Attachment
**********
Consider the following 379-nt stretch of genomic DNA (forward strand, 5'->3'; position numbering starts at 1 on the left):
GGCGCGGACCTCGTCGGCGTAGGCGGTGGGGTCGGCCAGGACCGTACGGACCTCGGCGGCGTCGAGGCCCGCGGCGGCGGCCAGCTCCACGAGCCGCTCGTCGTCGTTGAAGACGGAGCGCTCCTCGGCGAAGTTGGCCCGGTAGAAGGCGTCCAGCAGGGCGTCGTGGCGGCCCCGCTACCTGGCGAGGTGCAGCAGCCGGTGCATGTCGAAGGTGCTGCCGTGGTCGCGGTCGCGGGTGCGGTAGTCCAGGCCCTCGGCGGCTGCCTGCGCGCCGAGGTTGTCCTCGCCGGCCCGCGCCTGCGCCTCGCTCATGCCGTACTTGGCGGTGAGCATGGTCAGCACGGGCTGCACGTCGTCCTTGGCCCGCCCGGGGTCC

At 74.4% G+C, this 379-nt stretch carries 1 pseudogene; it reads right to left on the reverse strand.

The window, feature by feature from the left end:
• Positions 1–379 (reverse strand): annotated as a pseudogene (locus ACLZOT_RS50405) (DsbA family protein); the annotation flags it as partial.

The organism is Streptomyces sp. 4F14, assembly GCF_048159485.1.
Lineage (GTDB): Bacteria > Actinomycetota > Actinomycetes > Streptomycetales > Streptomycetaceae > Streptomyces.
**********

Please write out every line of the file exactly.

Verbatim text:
Consider the following 379-nt stretch of genomic DNA (forward strand, 5'->3'; position numbering starts at 1 on the left):
GGCGCGGACCTCGTCGGCGTAGGCGGTGGGGTCGGCCAGGACCGTACGGACCTCGGCGGCGTCGAGGCCCGCGGCGGCGGCCAGCTCCACGAGCCGCTCGTCGTCGTTGAAGACGGAGCGCTCCTCGGCGAAGTTGGCCCGGTAGAAGGCGTCCAGCAGGGCGTCGTGGCGGCCCCGCTACCTGGCGAGGTGCAGCAGCCGGTGCATGTCGAAGGTGCTGCCGTGGTCGCGGTCGCGGGTGCGGTAGTCCAGGCCCTCGGCGGCTGCCTGCGCGCCGAGGTTGTCCTCGCCGGCCCGCGCCTGCGCCTCGCTCATGCCGTACTTGGCGGTGAGCATGGTCAGCACGGGCTGCACGTCGTCCTTGGCCCGCCCGGGGTCC

At 74.4% G+C, this 379-nt stretch carries 1 pseudogene; it reads right to left on the reverse strand.

The window, feature by feature from the left end:
• Positions 1–379 (reverse strand): annotated as a pseudogene (locus ACLZOT_RS50405) (DsbA family protein); the annotation flags it as partial.

The organism is Streptomyces sp. 4F14, assembly GCF_048159485.1.
Lineage (GTDB): Bacteria > Actinomycetota > Actinomycetes > Streptomycetales > Streptomycetaceae > Streptomyces.